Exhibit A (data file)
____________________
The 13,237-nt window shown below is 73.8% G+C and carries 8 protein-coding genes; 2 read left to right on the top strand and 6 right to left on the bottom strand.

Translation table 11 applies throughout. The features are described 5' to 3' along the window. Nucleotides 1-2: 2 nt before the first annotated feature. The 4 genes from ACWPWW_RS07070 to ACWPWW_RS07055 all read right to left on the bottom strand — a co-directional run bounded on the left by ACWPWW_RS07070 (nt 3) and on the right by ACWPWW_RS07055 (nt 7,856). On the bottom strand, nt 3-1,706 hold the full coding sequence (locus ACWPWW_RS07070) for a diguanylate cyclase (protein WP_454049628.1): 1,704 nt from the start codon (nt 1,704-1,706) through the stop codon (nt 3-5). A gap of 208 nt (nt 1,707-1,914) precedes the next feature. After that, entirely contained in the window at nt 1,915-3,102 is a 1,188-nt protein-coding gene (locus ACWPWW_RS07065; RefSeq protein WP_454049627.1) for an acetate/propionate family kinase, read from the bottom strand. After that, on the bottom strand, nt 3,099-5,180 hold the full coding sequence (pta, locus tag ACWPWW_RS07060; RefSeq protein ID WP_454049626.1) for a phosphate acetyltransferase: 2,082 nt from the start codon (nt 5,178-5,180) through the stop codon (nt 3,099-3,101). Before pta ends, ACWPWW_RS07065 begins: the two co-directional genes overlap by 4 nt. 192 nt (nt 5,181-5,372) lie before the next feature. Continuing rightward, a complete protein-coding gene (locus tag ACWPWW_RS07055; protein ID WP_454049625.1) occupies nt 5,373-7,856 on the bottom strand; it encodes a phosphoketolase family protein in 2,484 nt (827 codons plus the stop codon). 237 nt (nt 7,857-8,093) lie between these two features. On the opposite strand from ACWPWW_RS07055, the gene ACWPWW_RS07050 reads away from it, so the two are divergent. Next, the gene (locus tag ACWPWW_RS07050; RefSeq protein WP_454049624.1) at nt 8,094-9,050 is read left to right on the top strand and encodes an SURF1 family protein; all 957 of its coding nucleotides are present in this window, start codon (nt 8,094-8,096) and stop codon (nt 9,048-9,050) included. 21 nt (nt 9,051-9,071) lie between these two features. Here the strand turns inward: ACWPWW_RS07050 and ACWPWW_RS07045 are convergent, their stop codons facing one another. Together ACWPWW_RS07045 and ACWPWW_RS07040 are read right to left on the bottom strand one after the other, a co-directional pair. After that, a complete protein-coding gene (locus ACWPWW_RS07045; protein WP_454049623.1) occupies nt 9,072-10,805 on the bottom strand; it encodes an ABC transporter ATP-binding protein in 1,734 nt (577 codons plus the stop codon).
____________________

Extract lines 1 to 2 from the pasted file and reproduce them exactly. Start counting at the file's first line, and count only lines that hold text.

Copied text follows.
The 13,237-nt window shown below is 73.8% G+C and carries 8 protein-coding genes; 2 read left to right on the top strand and 6 right to left on the bottom strand.

Translation table 11 applies throughout. The features are described 5' to 3' along the window. Nucleotides 1-2: 2 nt before the first annotated feature. The 4 genes from ACWPWW_RS07070 to ACWPWW_RS07055 all read right to left on the bottom strand — a co-directional run bounded on the left by ACWPWW_RS07070 (nt 3) and on the right by ACWPWW_RS07055 (nt 7,856). On the bottom strand, nt 3-1,706 hold the full coding sequence (locus ACWPWW_RS07070) for a diguanylate cyclase (protein WP_454049628.1): 1,704 nt from the start codon (nt 1,704-1,706) through the stop codon (nt 3-5). A gap of 208 nt (nt 1,707-1,914) precedes the next feature. After that, entirely contained in the window at nt 1,915-3,102 is a 1,188-nt protein-coding gene (locus ACWPWW_RS07065; RefSeq protein WP_454049627.1) for an acetate/propionate family kinase, read from the bottom strand. After that, on the bottom strand, nt 3,099-5,180 hold the full coding sequence (pta, locus tag ACWPWW_RS07060; RefSeq protein ID WP_454049626.1) for a phosphate acetyltransferase: 2,082 nt from the start codon (nt 5,178-5,180) through the stop codon (nt 3,099-3,101). Before pta ends, ACWPWW_RS07065 begins: the two co-directional genes overlap by 4 nt. 192 nt (nt 5,181-5,372) lie before the next feature. Continuing rightward, a complete protein-coding gene (locus tag ACWPWW_RS07055; protein ID WP_454049625.1) occupies nt 5,373-7,856 on the bottom strand; it encodes a phosphoketolase family protein in 2,484 nt (827 codons plus the stop codon). 237 nt (nt 7,857-8,093) lie between these two features. On the opposite strand from ACWPWW_RS07055, the gene ACWPWW_RS07050 reads away from it, so the two are divergent. Next, the gene (locus tag ACWPWW_RS07050; RefSeq protein WP_454049624.1) at nt 8,094-9,050 is read left to right on the top strand and encodes an SURF1 family protein; all 957 of its coding nucleotides are present in this window, start codon (nt 8,094-8,096) and stop codon (nt 9,048-9,050) included. 21 nt (nt 9,051-9,071) lie between these two features. Here the strand turns inward: ACWPWW_RS07050 and ACWPWW_RS07045 are convergent, their stop codons facing one another. Together ACWPWW_RS07045 and ACWPWW_RS07040 are read right to left on the bottom strand one after the other, a co-directional pair. After that, a complete protein-coding gene (locus ACWPWW_RS07045; protein WP_454049623.1) occupies nt 9,072-10,805 on the bottom strand; it encodes an ABC transporter ATP-binding protein in 1,734 nt (577 codons plus the stop codon).